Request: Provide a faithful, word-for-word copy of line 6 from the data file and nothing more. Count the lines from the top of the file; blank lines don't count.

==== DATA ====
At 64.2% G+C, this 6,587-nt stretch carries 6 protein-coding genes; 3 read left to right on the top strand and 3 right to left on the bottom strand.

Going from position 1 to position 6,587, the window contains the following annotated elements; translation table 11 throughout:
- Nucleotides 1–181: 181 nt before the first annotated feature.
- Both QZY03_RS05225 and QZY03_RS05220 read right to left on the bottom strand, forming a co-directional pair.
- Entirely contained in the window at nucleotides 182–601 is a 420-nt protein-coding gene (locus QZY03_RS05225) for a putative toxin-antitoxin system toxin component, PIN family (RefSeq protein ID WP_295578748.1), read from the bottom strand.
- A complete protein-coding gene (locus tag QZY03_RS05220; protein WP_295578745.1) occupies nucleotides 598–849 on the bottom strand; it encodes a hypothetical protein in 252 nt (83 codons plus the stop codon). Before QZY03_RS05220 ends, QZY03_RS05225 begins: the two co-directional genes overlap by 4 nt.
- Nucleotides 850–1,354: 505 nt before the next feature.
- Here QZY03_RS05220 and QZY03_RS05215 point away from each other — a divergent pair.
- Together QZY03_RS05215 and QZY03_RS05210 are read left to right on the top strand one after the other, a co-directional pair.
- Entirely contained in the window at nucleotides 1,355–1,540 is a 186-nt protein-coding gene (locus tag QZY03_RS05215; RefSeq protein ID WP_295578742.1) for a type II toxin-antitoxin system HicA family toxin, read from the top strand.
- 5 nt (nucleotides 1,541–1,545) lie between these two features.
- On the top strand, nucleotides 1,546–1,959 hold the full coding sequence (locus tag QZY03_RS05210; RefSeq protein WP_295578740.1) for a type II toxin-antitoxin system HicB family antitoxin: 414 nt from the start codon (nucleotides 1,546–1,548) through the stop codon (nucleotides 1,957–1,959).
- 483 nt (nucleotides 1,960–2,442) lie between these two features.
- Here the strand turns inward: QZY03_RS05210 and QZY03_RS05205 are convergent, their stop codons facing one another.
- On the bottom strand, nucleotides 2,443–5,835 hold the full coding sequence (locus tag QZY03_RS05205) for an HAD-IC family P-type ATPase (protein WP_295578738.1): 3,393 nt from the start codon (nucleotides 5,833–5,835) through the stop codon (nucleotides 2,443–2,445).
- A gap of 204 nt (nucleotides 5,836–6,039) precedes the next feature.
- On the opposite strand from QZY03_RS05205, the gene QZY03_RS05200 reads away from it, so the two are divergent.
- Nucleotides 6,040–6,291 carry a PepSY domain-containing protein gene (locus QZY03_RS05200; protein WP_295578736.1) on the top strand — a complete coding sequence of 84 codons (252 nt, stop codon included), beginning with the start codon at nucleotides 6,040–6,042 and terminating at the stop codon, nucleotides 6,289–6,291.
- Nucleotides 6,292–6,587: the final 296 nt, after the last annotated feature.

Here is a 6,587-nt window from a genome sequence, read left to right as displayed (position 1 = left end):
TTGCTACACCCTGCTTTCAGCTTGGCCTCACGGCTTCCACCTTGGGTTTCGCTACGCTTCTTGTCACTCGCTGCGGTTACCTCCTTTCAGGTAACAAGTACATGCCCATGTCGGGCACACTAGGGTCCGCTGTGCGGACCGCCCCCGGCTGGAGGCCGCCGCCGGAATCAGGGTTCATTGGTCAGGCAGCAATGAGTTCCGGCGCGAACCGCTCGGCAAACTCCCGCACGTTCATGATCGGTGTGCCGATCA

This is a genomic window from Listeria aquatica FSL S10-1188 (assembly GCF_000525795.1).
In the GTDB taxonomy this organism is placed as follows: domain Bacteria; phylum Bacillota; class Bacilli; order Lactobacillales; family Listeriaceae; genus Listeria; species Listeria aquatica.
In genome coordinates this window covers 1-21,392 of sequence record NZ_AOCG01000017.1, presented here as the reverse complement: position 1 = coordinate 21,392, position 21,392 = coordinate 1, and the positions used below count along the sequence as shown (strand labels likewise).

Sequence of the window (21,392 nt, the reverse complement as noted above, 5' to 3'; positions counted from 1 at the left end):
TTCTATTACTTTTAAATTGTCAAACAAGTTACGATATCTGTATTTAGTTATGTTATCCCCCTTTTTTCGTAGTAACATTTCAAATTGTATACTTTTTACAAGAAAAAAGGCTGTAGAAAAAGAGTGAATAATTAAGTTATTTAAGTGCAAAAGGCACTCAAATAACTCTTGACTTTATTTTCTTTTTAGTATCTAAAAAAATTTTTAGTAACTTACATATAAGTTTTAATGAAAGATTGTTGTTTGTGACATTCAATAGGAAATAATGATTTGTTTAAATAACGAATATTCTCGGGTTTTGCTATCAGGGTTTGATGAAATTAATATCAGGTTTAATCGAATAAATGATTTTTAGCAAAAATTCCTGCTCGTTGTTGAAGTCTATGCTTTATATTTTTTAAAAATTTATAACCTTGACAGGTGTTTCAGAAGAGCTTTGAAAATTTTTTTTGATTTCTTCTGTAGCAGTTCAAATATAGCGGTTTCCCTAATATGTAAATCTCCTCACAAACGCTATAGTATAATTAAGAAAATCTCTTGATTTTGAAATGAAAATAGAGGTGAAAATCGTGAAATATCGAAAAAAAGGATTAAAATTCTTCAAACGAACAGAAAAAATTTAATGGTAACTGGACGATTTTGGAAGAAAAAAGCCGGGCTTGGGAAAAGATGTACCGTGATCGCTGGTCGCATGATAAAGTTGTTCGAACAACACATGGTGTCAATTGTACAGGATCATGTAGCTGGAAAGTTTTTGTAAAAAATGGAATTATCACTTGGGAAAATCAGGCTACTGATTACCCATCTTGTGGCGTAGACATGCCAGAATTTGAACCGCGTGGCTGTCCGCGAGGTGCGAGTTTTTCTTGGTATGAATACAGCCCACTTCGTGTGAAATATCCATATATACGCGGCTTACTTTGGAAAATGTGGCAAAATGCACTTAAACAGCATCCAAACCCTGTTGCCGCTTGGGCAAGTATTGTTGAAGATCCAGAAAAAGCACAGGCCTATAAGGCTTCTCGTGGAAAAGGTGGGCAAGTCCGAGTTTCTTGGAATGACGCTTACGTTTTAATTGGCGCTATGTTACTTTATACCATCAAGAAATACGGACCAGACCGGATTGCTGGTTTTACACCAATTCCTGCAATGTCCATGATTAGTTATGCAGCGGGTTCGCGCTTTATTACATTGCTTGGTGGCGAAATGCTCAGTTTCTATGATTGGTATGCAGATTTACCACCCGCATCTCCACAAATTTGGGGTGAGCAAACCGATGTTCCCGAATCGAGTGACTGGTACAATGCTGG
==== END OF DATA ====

- A complete protein-coding gene (locus tag QZY03_RS05220; protein WP_295578745.1) occupies nucleotides 598–849 on the bottom strand; it encodes a hypothetical protein in 252 nt (83 codons plus the stop codon). Before QZY03_RS05220 ends, QZY03_RS05225 begins: the two co-directional genes overlap by 4 nt.